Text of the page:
Accelerate refugee processing. The U.S. immigration system has remained largely unchanged since the late 1980s and is ill-adapted to this unprecedented refugee crisis. More particularly, the system lacks sufficient flexibility to deliver an adequate number of visas; the number of refugees admitted into the country—determined in part by foreign policy concerns—is set each year by the president in consultation with Congress. In fiscal year 2016, the United States set and met a target of 85,000 refugee admissions, 10,000 of which were specifically designated for Syrians.
The lengthy nature of refugee processing (eighteen to twenty-four months) is due in large part to extremely thorough background screens. Devising ways to accelerate this process and reduce the backlog of asylum and refugee seekers is the first step in bringing refugees in desperate need of resettlement, including refugee scientists, into the country. One such effort has been carried out through the U.S. Digital Service,39 an office launched by the Obama White House to streamline information technology, including through digitization of the immigration review process with the goal of reducing background-check processing time.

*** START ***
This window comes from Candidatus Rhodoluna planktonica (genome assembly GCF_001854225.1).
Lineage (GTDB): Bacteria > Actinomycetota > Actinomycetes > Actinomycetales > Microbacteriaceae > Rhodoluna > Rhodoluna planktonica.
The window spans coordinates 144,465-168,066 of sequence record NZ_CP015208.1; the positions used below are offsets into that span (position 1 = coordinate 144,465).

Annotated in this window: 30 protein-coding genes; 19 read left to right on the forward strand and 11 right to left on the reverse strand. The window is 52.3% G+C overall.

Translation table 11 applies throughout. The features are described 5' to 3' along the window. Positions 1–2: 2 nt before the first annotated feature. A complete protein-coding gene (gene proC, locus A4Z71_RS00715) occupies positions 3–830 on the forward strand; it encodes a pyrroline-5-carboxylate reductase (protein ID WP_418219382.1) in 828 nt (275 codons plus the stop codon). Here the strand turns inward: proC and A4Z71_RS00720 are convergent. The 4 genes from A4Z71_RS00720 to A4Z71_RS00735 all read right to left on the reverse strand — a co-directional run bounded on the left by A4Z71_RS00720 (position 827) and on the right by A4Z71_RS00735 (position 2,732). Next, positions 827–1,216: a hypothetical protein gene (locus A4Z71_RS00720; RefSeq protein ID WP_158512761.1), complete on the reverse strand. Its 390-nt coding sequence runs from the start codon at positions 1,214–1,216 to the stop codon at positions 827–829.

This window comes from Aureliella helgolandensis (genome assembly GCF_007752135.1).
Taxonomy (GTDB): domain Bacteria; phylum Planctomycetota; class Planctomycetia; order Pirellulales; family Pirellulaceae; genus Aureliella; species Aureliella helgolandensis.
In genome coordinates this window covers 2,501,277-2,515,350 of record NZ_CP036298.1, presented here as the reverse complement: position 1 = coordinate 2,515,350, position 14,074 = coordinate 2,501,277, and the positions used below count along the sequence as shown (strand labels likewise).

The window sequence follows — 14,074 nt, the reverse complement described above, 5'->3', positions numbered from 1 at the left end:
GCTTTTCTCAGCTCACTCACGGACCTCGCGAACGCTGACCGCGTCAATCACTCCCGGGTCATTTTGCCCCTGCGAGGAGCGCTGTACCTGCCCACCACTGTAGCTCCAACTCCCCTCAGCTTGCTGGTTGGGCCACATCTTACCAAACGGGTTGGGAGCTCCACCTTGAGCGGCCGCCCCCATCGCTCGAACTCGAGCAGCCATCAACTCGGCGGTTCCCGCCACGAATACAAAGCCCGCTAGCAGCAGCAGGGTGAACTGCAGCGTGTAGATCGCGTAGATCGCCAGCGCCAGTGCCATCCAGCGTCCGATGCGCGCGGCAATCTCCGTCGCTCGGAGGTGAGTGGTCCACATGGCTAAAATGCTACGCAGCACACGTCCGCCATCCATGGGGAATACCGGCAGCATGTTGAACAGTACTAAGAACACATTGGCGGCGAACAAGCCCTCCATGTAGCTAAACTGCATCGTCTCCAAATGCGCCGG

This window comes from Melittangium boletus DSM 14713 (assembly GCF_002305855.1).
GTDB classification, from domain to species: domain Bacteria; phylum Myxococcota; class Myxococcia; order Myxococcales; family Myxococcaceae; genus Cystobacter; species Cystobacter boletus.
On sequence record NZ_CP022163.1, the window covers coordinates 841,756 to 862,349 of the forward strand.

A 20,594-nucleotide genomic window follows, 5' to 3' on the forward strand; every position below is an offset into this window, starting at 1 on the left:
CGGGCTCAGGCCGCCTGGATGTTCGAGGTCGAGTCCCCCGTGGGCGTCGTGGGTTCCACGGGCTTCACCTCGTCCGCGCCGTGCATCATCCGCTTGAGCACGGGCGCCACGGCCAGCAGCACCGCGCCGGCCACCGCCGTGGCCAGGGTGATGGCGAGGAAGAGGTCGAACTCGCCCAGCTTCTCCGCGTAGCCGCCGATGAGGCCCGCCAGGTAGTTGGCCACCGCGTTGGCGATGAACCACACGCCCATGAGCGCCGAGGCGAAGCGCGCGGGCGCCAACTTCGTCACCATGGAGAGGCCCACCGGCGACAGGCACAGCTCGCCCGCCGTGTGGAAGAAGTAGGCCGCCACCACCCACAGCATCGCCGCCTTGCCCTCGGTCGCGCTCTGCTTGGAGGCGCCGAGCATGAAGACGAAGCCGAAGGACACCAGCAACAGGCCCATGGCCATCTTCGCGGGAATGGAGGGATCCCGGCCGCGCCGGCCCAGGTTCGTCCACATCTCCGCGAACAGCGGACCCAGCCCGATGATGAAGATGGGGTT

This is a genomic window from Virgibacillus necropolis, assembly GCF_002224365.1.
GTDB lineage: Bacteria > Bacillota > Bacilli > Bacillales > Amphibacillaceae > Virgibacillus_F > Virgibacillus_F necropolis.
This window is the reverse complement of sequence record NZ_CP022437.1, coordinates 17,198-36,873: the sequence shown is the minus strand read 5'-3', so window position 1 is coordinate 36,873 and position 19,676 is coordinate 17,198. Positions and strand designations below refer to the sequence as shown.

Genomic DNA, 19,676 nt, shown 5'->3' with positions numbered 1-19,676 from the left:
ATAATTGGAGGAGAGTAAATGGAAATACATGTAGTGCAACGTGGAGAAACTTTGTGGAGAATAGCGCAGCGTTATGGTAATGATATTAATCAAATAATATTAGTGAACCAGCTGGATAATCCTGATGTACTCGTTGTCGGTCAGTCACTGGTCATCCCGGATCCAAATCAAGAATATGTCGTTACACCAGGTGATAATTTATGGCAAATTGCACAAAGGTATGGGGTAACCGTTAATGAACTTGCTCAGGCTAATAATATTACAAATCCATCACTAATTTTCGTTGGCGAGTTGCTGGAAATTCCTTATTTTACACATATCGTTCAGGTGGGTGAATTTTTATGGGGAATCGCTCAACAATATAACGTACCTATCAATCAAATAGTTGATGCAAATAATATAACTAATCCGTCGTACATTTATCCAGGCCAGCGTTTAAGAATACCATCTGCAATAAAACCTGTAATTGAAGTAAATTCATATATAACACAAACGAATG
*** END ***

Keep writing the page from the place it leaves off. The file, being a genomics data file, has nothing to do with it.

Reform immigration systems to assist skilled refugees. Comprehensive immigration reform in the United States is imperative in the face of an ever-growing refugee population. In addition, extending Temporary Protected Status40 to Syrian refugees and creating specific visa categories for skilled refugees (e.g., scientists, academics, and entrepreneurs) would help further increase the country’s hosting capacity. This could be achieved through a legislative proposal similar to the Development, Relief, and Education for Alien Minors (DREAM) Act,41 which sought to provide a path to citizenship for children of illegal immigrants brought up in the United States.